A good laptop will typically cost anywhere from $600 to $900 and will last about two to five years. When it comes to technical specifications, the standard user will need the following features:
- Range of RAM: 2 GB - 8 GB
- Hard Drive Space:
- SSD (Solid State Drive): 128 GB - 500 GB- these are MUCH faster and more durable. Although they are considerably more expensive, we highly recommend them for laptops.
- Hybrid drives: 500 GB - 1TB- has a small amount of SSD storage, allowing it to be faster than a standard hard drive while offering more storage space at a lower price. This is recommended if you NEED more storage space.
- Standard hard drives are not recommended for laptops.
- Range of Processor Options: Intel i3, i5 or i7 or AMD A Series 6th Gen. Intel is known for having superior performance in laptops. The three Intel i series processors have been around since 2010, but they have come out with several new generations with faster speeds in each line. Generally, the faster the better, but when you get to the top speeds, most people who do not do serious graphics and video editing probably won't notice the difference. For more detail, check out this article from TechRadar.com.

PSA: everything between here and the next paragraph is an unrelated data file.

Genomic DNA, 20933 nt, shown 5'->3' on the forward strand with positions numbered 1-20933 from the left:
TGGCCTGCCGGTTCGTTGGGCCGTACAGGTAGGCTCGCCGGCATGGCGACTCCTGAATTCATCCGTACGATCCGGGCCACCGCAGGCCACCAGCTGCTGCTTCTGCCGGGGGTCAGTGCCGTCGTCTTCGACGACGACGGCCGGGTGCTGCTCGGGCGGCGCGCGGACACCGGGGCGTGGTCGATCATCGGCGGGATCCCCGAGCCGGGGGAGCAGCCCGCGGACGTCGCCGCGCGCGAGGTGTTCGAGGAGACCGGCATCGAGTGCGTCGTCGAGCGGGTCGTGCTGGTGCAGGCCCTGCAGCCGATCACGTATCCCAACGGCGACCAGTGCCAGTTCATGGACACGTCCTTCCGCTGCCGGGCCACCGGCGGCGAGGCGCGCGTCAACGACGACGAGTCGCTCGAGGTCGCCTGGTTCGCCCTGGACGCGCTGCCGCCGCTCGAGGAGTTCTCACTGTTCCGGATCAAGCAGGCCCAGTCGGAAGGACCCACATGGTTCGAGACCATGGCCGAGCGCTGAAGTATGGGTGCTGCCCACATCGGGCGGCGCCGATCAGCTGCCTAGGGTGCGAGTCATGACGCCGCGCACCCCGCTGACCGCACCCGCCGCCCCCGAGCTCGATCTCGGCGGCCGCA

There are a couple of downsides to a laptop computer, though. First, a laptop can be easily lost or stolen, especially when you're working in a public place or low security office space. You can mitigate this problem by purchasing LoJack for Laptops, a software product that tracks and helps recover stolen laptops. We also recommend regularly backing up your files so that you can still access important business documents in case of disaster. (For more information, read our guide on How To: Back Up Your Files.)
Second, a laptop has a smaller keyboard and monitor than a traditional desktop computer. This issue can be mitigated, though, by purchasing a docking station -- a device you attach to your laptop, which allows you to use a regular monitor and keyboard (basically turning your laptop into the equivalent of a desktop PC tower).